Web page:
Because of the architecture of blockchain, your account is available everywhere. A wallet’s brand may be your specific access point to the blockchain but every service also using the blockchain has access as well. No matter if you bank with Chase or Citi, you could sign in to either but have access to the same information if both wallets enabled support of said assets. This is why having a common identification is vital. It’s linked not only to each brand but the actual blockchain themselves.

The most likely scenario here for global identity comes in the form of your government ID as it’s the highest systematic form most people in the world identify with. It allows regulatory bodies to pinpoint all assets to a single person regardless of which brand’s financial products are in use.

This, too, would also be an open source product needed to be built and controlled by a regulatory body. It’s the key product that would allow for control and auditability of a user’s assets. Although a brand would control its own assets available, it would ultimately be this ID that controls the acceptance of a given user’s ability to hold an asset.

This is a boon for innovation as each asset’s ability to be tied to an ID would mean it has been vetted for compliance globally. Instead of brand’s individually seeking regulatory approval for each asset offered and having its own regulatory compliance structure, it would instead fall on the governing body. This furthers my above remarks on allowing brands to pull in only what they need and leaving the heavy work for industry lobbyists to support.

This opens the door for vast amounts of automation capabilities. Looking at tax filing a company such as TurboTax would use the government ID and instantly have access to all financial information. In the shorter term, they would be able to use their business logic on top of the information to allow taxes to be filed. However, in the longer term the same business logic or tax logic could become its own government software product. This would enable real-time tax reporting, returns and penalties. The same bounty structure could be applied allowing even more FinTech innovation to occur in its own iterative innovation process.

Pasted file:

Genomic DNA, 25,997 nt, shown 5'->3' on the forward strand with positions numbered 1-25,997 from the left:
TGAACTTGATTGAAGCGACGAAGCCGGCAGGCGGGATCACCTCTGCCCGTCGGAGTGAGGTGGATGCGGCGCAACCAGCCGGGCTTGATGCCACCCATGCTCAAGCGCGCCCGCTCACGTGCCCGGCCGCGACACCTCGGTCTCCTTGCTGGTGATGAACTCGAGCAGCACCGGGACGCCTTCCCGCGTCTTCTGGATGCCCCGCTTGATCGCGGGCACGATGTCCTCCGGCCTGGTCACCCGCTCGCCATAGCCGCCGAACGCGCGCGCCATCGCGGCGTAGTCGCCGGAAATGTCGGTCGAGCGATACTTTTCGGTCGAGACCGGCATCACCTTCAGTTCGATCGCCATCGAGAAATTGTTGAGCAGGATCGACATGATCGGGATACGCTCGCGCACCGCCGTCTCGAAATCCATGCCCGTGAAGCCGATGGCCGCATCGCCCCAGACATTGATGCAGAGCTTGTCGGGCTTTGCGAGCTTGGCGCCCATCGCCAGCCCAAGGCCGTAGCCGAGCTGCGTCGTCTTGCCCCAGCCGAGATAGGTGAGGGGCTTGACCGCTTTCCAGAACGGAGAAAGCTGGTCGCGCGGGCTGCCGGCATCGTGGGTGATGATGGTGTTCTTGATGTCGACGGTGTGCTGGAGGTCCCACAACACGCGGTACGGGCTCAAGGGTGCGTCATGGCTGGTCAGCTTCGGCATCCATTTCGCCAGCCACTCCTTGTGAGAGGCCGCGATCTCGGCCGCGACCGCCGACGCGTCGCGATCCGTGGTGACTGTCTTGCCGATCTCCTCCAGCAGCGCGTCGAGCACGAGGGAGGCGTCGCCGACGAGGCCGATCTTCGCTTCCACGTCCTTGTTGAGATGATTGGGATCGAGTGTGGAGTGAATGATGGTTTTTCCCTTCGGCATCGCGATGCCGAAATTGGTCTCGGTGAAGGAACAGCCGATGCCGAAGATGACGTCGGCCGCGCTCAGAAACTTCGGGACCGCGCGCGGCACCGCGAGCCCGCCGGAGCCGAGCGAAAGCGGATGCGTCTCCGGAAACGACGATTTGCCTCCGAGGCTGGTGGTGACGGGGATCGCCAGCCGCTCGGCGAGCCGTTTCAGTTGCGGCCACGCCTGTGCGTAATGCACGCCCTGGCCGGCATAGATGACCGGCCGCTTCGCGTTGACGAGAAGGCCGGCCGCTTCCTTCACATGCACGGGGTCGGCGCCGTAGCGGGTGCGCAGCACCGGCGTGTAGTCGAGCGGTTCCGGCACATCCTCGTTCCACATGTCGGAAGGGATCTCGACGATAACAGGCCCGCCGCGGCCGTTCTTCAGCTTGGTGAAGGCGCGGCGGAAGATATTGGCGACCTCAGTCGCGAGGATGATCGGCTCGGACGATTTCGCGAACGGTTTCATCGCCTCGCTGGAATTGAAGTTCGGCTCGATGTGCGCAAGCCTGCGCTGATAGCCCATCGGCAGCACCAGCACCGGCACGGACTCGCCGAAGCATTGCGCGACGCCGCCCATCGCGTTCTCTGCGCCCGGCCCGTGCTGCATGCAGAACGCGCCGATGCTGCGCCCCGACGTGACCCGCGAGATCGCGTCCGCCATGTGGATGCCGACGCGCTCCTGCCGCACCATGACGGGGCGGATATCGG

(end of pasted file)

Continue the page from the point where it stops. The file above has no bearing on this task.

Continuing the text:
Plaid, a service many financial institutions use to link bank accounts, would also become obsolete in this model. As people become connected directly via blockchain, a government digital ID would tell brand’s services what information is available and connected to. There would no longer be a need for an intermediary such as this. However, they could reinvent themselves as being a managed service for the open source government ID. Brand’s would pay for their service which allows the digital ID to be tied to each brand’s services.

Looking, again, at a wallet as being a “bank account” the ID service would be how you would access said account. As a managed service provider Plaid would be responsible for each Brand’s log on to access accounts. The issue here is that much like when AWS or Google Cloud goes offline, so would the ability to access accounts. For smaller FinTechs not looking to build this capability themselves, Plaid would be a viable option. However, larger brands may wish to host the open source government ID service themselves to mitigate risks of downtime and own end to end consumer support around accessing accounts.